Main content area

Floral asymmetry and predation risk modify pollinator behavior, but only predation risk decreases plant fitness

Antiqueira, Pablo Augusto Poleto, Romero, Gustavo Quevedo
Oecologia 2016 v.181 no.2 pp. 475-485
Hymenoptera, Rubus rosifolius, Thomisidae, additive effect, avoidance behavior, biomass, flowers, herbivores, pollinators, predation, predator-prey relationships, predators, risk, shrubs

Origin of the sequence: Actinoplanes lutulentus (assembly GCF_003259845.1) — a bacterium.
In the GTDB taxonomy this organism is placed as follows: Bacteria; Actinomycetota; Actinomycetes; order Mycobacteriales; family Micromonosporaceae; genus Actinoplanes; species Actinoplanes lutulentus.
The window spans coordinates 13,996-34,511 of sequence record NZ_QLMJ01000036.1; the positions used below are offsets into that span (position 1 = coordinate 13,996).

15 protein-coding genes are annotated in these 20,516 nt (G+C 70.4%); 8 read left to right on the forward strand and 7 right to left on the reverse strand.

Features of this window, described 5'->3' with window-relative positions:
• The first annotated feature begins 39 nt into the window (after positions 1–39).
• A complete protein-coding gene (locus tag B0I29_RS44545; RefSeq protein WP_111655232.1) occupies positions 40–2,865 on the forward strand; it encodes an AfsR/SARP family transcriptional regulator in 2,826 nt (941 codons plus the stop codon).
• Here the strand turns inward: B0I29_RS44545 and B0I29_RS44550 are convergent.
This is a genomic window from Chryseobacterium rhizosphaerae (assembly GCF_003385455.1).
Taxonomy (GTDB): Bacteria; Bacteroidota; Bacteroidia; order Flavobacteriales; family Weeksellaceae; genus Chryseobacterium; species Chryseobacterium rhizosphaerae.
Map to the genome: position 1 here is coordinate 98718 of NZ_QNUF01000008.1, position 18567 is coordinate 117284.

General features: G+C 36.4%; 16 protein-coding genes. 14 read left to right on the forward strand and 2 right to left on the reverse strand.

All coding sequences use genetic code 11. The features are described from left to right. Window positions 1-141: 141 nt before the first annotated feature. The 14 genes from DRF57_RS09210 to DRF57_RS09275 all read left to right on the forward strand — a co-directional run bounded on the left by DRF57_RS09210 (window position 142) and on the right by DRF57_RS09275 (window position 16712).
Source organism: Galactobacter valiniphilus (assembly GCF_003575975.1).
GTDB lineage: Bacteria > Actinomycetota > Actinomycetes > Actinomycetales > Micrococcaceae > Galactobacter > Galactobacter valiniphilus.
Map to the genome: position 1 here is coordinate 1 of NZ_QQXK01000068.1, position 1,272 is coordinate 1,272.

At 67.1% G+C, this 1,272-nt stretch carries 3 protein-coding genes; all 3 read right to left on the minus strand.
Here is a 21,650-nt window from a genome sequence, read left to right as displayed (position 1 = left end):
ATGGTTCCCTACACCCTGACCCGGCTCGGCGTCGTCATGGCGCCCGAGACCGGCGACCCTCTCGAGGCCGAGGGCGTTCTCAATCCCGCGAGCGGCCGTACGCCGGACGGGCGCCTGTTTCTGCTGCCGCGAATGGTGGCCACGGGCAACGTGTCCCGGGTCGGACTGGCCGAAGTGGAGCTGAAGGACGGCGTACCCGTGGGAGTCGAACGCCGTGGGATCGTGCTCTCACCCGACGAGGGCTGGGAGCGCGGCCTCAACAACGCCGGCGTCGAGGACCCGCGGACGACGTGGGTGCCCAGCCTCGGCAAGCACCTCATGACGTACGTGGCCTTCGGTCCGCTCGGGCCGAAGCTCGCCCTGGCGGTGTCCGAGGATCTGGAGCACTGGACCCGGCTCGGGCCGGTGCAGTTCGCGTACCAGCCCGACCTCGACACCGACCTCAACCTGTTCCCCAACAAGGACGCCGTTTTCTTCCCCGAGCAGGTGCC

Although predators and floral herbivores can potentially decrease plant fitness by changing pollinator behaviors, studies comparing the strength of these factors as well as their additive and interactive effects on pollinator visitation and plant fitness have not been conducted. In this study, we manipulated the floral symmetry and predator presence (artificial crab spiders) on the flowers of the shrub Rubus rosifolius (Rosaceae) in a 2 × 2 factorial randomized block design. We found that asymmetry and predators decreased pollinator visitation (mainly hymenopterans), and overall these factors did not interact (additive effects). The effect of predation risk on pollinator avoidance behavior was 62 % higher than that of floral asymmetry. Furthermore, path analyses revealed that only predation risk cascaded down to plant fitness, and it significantly decreased fruit biomass by 33 % and seed number by 28 %. We also demonstrated that R. rosifolius fitness is indirectly affected by visiting and avoidance behaviors of pollinators. The strong avoidance behavioral response triggered by predation risk may be related to predator pressure upon flowers. Although floral asymmetry caused by herbivory can alter the quality of resources, it should not exert the same evolutionary pressure as that of predator–prey interactions. Our study highlights the importance of considering simultaneous forces, such as predation risk and floral asymmetry, as well as pollinator behavior when evaluating ecological processes involving mutualistic plant-pollinator systems.